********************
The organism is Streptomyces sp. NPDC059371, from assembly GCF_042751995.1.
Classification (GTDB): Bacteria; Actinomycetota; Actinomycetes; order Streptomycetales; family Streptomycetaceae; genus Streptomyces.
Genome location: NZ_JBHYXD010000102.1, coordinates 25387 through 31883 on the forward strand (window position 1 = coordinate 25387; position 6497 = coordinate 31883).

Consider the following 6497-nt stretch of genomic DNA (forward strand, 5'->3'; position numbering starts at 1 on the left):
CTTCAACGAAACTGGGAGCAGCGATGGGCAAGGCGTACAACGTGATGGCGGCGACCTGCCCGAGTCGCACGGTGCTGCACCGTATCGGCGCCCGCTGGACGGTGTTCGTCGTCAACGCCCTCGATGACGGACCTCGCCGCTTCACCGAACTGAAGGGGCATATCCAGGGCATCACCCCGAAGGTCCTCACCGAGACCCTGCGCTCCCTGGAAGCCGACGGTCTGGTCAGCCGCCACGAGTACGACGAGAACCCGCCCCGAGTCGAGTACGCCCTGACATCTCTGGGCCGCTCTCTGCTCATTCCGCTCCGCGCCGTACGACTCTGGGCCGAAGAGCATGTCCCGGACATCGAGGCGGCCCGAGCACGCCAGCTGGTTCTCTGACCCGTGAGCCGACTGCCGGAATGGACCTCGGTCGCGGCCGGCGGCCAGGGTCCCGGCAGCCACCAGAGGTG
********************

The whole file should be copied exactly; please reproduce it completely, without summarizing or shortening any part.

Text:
The organism is Streptomyces sp. NPDC059371, from assembly GCF_042751995.1.
Classification (GTDB): Bacteria; Actinomycetota; Actinomycetes; order Streptomycetales; family Streptomycetaceae; genus Streptomyces.
Genome location: NZ_JBHYXD010000102.1, coordinates 25387 through 31883 on the forward strand (window position 1 = coordinate 25387; position 6497 = coordinate 31883).

Consider the following 6497-nt stretch of genomic DNA (forward strand, 5'->3'; position numbering starts at 1 on the left):
CTTCAACGAAACTGGGAGCAGCGATGGGCAAGGCGTACAACGTGATGGCGGCGACCTGCCCGAGTCGCACGGTGCTGCACCGTATCGGCGCCCGCTGGACGGTGTTCGTCGTCAACGCCCTCGATGACGGACCTCGCCGCTTCACCGAACTGAAGGGGCATATCCAGGGCATCACCCCGAAGGTCCTCACCGAGACCCTGCGCTCCCTGGAAGCCGACGGTCTGGTCAGCCGCCACGAGTACGACGAGAACCCGCCCCGAGTCGAGTACGCCCTGACATCTCTGGGCCGCTCTCTGCTCATTCCGCTCCGCGCCGTACGACTCTGGGCCGAAGAGCATGTCCCGGACATCGAGGCGGCCCGAGCACGCCAGCTGGTTCTCTGACCCGTGAGCCGACTGCCGGAATGGACCTCGGTCGCGGCCGGCGGCCAGGGTCCCGGCAGCCACCAGAGGTG